My fridge was full. And I was hungry the next morning. Here’s what this cornucopia of food finds brought me to.
One small delicata squash looked just about the perfect size for a hearty breakfast with leftovers. I chopped the oblong gourd into small cubes, after peeling and scooping out its seeds. Delicata is not the most intensely sweet winter squash, but it has nice, firm flesh that cooks fairly quickly, without collapsing into mush. I browned the cubes in some oil on a wide chef’s pan, and covered it to let them steam for a bit. Keep in mind these can stick to the pan quickly, so make sure it’s well-oiled first. Because the butternut squash seed oil has a higher smoking point than olive oil, I just used this for cooking the entire dish. It lent it a wonderful, smoky, toasty aroma and taste — just like roasted squash seeds themselves. But you can always use any cooking oil and drizzle some of this on for a finish if you wish to stretch it instead.
The peppers were cut to tiny squares, too, since they were pretty hot. Ben Flanner had plucked a mix of jalapenos, Hungarian hots with some thin cayennes in orange and red from the rooftop farm. Use as many or as little of these (or substitute sweet peppers) to your taste.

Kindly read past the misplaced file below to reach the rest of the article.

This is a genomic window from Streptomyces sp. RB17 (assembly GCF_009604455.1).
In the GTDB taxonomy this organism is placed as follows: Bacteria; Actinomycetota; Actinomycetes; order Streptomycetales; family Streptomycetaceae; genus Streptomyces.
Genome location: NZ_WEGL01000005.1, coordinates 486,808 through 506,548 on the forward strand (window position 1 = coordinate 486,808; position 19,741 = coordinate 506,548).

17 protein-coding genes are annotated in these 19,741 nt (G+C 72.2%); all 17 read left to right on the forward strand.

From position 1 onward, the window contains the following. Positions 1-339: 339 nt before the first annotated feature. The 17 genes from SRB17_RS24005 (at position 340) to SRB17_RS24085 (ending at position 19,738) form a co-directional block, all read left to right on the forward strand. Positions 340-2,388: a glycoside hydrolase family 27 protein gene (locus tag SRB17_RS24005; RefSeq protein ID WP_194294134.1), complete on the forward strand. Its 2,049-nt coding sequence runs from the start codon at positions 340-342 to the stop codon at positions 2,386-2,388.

On a whim, I tossed in some fresh sorrel just at the end of sauteeing the hash. We’d served these in the duck tacos, for an unexpected tang. I wasn’t sure how they’d taste when sauteed, but the raw version was way too sour for me to eat as a salad alone. Those leaves make lemon juice look like infant formula.
They look much more attractive when fresh than wilted in a pan, though; the thin texture and spring green color of the sorrel became sort of sagged and brown. But it still tasted bright and tangy, definitely a good (and more local) substitute for a squeeze of fresh lemon or lime. You’ll hardly notice a huge bunch of it in the mix when it’s cooked down.
Served with a fried egg on the side, this breakfast was over easy. What a relief for the end of a busy week.
Spicy Squash Hash with Sorrel and Butternut Squash Seed Oil
(makes 2-3 servings)
1 lb squash (any type, such as delicata, butternut, acorn, etc.)